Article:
phasis on cultural and intellectual
life. Was it to counteract the • awe-
some terror of their geographical
position? Or was it simply the
natural desire of a young Sabra
population, almost all of them
well-educated and city-bred, to
create a richness from within?
Mike himself grew up in Haifa,
an ardent boy-scout in a well-to-do
middle class home. Today, when
he is not secretary of Gonen, he
is an ordinary cowman, caring
for the 170 head of beef cattle on
the 4,000 dunams of grazing land
along the slopes of the mountain.
Ile is also the father of two daugh-

ORT Allegheny Sector
to Gather in Detroit

GROUP OF GONEN CHILDREN

ters, one a baby of six months.
Gonen is a substantial agricul-
tural enterprise, therefore, and it
would be hard to believe that the
area was a forsaken wasteland
only a few years ago. The Keren
Kayemeth opened up the region
by draining the Hulah swamps and
building the border road from
Notera, adding the 31/2 km of ap-
proach road to the kibbutz. Also
750 dunams of land were reclaimed
and 6.7 km of drainage canal
constructed. A woodland of 31,000
trees was planted along the canals
some years ago.
As in every kibbutz, no matter
how deeply attached to boy-scout
ideals or to culture, the main
spring of life at Gonen is work.
The farm has ample fields in the
drained bed of the Hulah and on
the reclaimed lands along the foot-
hills. There are 230 dunams of
orchard — apple and pear trees;
1,200 dunams of cotton, 1,000 dun-
ams of alfalfa, 300 dunams of
potatoes and another 500 dunams
of grain. In addition the kibbutz
breeds fish in over 550 dunams
of artificial ponds, exploiting the
abundance of water here.
At present the Keren Kayemuth
is continuing to clear land adja-
cent to the 67 dunams provided
for the kibbutz structures and is
endeavoring to give the settlement
some "breathing space" in order
to expand. Expansion, however,
can only be along the mountain,
and not out into the sunlight. It
is dangerous to be in the open at
Gonen.

Dr. Moses Shulvass mill Address
Sholem Aleichem I nstitute Gathering

Dr. Moses Shulvass, professor of
history and chairman of the depart-
ment of graduate studies at the
College of Jewish Studies in Chi-
cago, will speak on "The Jewish
People and the Western World"
8:45 p.m. March 24 at Sholem Alei-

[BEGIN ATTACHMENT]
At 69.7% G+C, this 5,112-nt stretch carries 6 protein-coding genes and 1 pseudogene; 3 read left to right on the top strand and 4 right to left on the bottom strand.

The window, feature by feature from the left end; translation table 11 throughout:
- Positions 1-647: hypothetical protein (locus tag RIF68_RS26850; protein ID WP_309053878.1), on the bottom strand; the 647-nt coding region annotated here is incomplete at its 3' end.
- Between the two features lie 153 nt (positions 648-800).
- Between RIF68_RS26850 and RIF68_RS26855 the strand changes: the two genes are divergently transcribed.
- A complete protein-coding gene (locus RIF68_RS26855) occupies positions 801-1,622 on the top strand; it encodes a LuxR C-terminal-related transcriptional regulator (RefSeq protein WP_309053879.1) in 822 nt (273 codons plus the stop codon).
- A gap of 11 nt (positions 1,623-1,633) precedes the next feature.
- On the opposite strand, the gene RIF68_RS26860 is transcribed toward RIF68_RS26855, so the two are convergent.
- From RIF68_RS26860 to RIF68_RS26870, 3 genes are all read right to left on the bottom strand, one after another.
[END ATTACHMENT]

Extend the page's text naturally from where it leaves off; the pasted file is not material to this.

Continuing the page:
chem Institute.
Shulvass' career as educator,
speaker and author in Jewish cul-

tural and social history has won
him listings in "Who's Who in
World Jewry" and "Who's Who in
American Education."

A native of Poland, Shulvass
was ordained a rabbi in 1930 and
received his PhD at the Univer-
sity of Berlin in 1934. His next
12 years were spent in Israel as
lecturer, author and editor.

From 1948 to 1951 he was pro-
fessor of Jewish history at the
Baltimore Hebrew College and has
since been associated with the Col-
lege of Jewish Studies in Chicago.
He is the author of many important
books, among which are: "Chapters
from the Life of Samuel David
Luzatto." "Jewish Life in Renais-
sance Italy," "In the Grip of Cen-
turies," "Between the Rhine and
the Bosporus" and a bibliographi-
cal guide to Jewish knowledge.
The oneg, Shabat is open to the
public. Community singing, read-
ings and refreshments will follow

the talk.

DR. MOSES SHULVASS

Two days of meetings devoted
to ORT's achievements and future
plans will concern the women of
the Allegheny Sector of Women's
American ORT Sunday and Mon-
day at Northland Inn.
Delegates to the spring meeting
of ORT (Organization for Rehabili-
tation Through Training) will rep-
resent the state and 14 cities out-
side Michigan.
The national president, M r s.
Max M. Rosenberg, will be present
along With other national officers.

Helpful tip from Bill McIntosh:
"Bright eyes indicate curiousity.•
Black eyes indicate too much
curiosity

League Will Install
Officers, Announce
Exhibit Winners

Michigan members of the na-
tional board who will attend
include Mesdames William Wets-
man, Max Beal, N. H. Schlafer,
Lawrence Levi, Irvin Kurtz,
Harry Becker, Daniel Siegel,
Henry Pariser and Bernard Col-
ton.

The League of Jewish Women's
Organizations will hold its 40th
annual installation of officers
luncheon April 20 at Beth Abra-
ham Synagogue. Chairmen are
Mesdames Ben J. Feldstein, How-
ard S. Appelman and Irving Pal-
man.
Winners of the - exhibit awards
of the February meeting will re-
ceive their certificates. The fol-
lowing organizations were winners:
Originality — first prize, Sister-
hood of Adas Shalom Synagogue;
second prize, Infant's Service
Group.
Content—first prize, Woman's
Auxiliary Maimonides Medical
Society; second prize, Detroit
Council of Pioneer Women.
Artistic Quality—first prize, Sis
terhood of Temple Beth El; second
prize, Primrose Benevolent Club.
Popular Vote—first prize, Sis-
terhood of Temple Beth El; second
prize, Women's Auxiliary Maimo-
nides Medical Society; Sisterhood
of Adas Shalom Synagogue and
Infants Service Group.

Delegates will study ways to
broaden the base of Women's
American ORT to meet the in-
creasing demands for admission
to ORT training schools.
Sessions will be held 10 a.m. to
10 p.m.